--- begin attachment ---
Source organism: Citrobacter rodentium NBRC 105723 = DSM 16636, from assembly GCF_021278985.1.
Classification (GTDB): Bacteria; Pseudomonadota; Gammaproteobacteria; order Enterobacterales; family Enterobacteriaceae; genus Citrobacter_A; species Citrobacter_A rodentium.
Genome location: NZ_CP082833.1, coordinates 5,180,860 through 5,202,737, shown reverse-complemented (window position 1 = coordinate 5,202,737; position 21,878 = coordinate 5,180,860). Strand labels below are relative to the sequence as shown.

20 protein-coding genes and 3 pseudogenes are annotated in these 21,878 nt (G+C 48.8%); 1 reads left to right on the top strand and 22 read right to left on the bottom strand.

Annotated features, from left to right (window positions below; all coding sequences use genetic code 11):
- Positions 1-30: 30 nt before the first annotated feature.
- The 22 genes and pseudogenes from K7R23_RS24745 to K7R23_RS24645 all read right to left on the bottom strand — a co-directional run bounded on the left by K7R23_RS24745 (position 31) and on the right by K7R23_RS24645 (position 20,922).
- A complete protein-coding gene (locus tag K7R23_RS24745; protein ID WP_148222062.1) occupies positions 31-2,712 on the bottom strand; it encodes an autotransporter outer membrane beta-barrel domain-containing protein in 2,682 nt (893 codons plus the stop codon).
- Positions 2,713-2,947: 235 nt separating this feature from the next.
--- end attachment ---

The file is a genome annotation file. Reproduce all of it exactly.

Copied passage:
Source organism: Citrobacter rodentium NBRC 105723 = DSM 16636, from assembly GCF_021278985.1.
Classification (GTDB): Bacteria; Pseudomonadota; Gammaproteobacteria; order Enterobacterales; family Enterobacteriaceae; genus Citrobacter_A; species Citrobacter_A rodentium.
Genome location: NZ_CP082833.1, coordinates 5,180,860 through 5,202,737, shown reverse-complemented (window position 1 = coordinate 5,202,737; position 21,878 = coordinate 5,180,860). Strand labels below are relative to the sequence as shown.

20 protein-coding genes and 3 pseudogenes are annotated in these 21,878 nt (G+C 48.8%); 1 reads left to right on the top strand and 22 read right to left on the bottom strand.

Annotated features, from left to right (window positions below; all coding sequences use genetic code 11):
- Positions 1-30: 30 nt before the first annotated feature.
- The 22 genes and pseudogenes from K7R23_RS24745 to K7R23_RS24645 all read right to left on the bottom strand — a co-directional run bounded on the left by K7R23_RS24745 (position 31) and on the right by K7R23_RS24645 (position 20,922).
- A complete protein-coding gene (locus tag K7R23_RS24745; protein ID WP_148222062.1) occupies positions 31-2,712 on the bottom strand; it encodes an autotransporter outer membrane beta-barrel domain-containing protein in 2,682 nt (893 codons plus the stop codon).
- Positions 2,713-2,947: 235 nt separating this feature from the next.